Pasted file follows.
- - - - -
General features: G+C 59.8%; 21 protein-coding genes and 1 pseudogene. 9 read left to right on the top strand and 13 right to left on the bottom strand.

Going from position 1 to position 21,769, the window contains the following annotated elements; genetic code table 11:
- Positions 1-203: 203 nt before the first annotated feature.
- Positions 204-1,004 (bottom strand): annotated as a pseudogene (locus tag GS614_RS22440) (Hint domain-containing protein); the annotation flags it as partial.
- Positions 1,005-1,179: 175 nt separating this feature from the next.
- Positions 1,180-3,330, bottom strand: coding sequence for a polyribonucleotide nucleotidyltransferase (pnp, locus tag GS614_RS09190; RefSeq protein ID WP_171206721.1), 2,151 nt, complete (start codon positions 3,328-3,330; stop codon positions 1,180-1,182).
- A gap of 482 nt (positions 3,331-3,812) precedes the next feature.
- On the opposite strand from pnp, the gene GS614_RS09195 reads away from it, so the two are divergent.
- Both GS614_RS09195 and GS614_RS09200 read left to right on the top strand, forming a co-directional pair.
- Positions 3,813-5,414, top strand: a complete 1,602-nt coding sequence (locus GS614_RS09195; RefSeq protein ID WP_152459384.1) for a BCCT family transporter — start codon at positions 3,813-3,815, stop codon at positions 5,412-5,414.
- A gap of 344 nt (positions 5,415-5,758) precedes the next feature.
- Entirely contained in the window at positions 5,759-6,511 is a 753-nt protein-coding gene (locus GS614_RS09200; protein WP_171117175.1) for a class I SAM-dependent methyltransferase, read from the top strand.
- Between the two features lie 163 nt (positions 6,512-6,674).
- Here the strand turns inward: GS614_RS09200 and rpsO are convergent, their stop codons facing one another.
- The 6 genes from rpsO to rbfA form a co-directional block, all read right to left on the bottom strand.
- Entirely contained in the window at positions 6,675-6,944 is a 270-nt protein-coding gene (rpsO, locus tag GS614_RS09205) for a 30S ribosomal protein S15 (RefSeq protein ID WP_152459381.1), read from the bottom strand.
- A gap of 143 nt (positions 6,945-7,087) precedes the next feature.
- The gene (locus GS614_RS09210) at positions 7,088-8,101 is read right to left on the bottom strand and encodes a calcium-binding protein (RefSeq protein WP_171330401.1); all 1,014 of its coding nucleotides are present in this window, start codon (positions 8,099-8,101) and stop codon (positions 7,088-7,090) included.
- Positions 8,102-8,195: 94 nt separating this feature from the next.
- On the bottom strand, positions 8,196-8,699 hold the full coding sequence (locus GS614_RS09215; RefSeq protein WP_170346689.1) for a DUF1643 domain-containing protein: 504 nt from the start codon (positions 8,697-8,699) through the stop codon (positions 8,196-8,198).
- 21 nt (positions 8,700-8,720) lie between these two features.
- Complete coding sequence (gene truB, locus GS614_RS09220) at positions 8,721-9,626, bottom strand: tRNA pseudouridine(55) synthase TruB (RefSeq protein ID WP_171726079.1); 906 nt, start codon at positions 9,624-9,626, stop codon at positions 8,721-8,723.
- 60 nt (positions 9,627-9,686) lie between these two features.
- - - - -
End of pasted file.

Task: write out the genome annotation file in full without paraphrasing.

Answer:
General features: G+C 59.8%; 21 protein-coding genes and 1 pseudogene. 9 read left to right on the top strand and 13 right to left on the bottom strand.

Going from position 1 to position 21,769, the window contains the following annotated elements; genetic code table 11:
- Positions 1-203: 203 nt before the first annotated feature.
- Positions 204-1,004 (bottom strand): annotated as a pseudogene (locus tag GS614_RS22440) (Hint domain-containing protein); the annotation flags it as partial.
- Positions 1,005-1,179: 175 nt separating this feature from the next.
- Positions 1,180-3,330, bottom strand: coding sequence for a polyribonucleotide nucleotidyltransferase (pnp, locus tag GS614_RS09190; RefSeq protein ID WP_171206721.1), 2,151 nt, complete (start codon positions 3,328-3,330; stop codon positions 1,180-1,182).
- A gap of 482 nt (positions 3,331-3,812) precedes the next feature.
- On the opposite strand from pnp, the gene GS614_RS09195 reads away from it, so the two are divergent.
- Both GS614_RS09195 and GS614_RS09200 read left to right on the top strand, forming a co-directional pair.
- Positions 3,813-5,414, top strand: a complete 1,602-nt coding sequence (locus GS614_RS09195; RefSeq protein ID WP_152459384.1) for a BCCT family transporter — start codon at positions 3,813-3,815, stop codon at positions 5,412-5,414.
- A gap of 344 nt (positions 5,415-5,758) precedes the next feature.
- Entirely contained in the window at positions 5,759-6,511 is a 753-nt protein-coding gene (locus GS614_RS09200; protein WP_171117175.1) for a class I SAM-dependent methyltransferase, read from the top strand.
- Between the two features lie 163 nt (positions 6,512-6,674).
- Here the strand turns inward: GS614_RS09200 and rpsO are convergent, their stop codons facing one another.
- The 6 genes from rpsO to rbfA form a co-directional block, all read right to left on the bottom strand.
- Entirely contained in the window at positions 6,675-6,944 is a 270-nt protein-coding gene (rpsO, locus tag GS614_RS09205) for a 30S ribosomal protein S15 (RefSeq protein ID WP_152459381.1), read from the bottom strand.
- A gap of 143 nt (positions 6,945-7,087) precedes the next feature.
- The gene (locus GS614_RS09210) at positions 7,088-8,101 is read right to left on the bottom strand and encodes a calcium-binding protein (RefSeq protein WP_171330401.1); all 1,014 of its coding nucleotides are present in this window, start codon (positions 8,099-8,101) and stop codon (positions 7,088-7,090) included.
- Positions 8,102-8,195: 94 nt separating this feature from the next.
- On the bottom strand, positions 8,196-8,699 hold the full coding sequence (locus GS614_RS09215; RefSeq protein WP_170346689.1) for a DUF1643 domain-containing protein: 504 nt from the start codon (positions 8,697-8,699) through the stop codon (positions 8,196-8,198).
- 21 nt (positions 8,700-8,720) lie between these two features.
- Complete coding sequence (gene truB, locus GS614_RS09220) at positions 8,721-9,626, bottom strand: tRNA pseudouridine(55) synthase TruB (RefSeq protein ID WP_171726079.1); 906 nt, start codon at positions 9,624-9,626, stop codon at positions 8,721-8,723.
- 60 nt (positions 9,627-9,686) lie between these two features.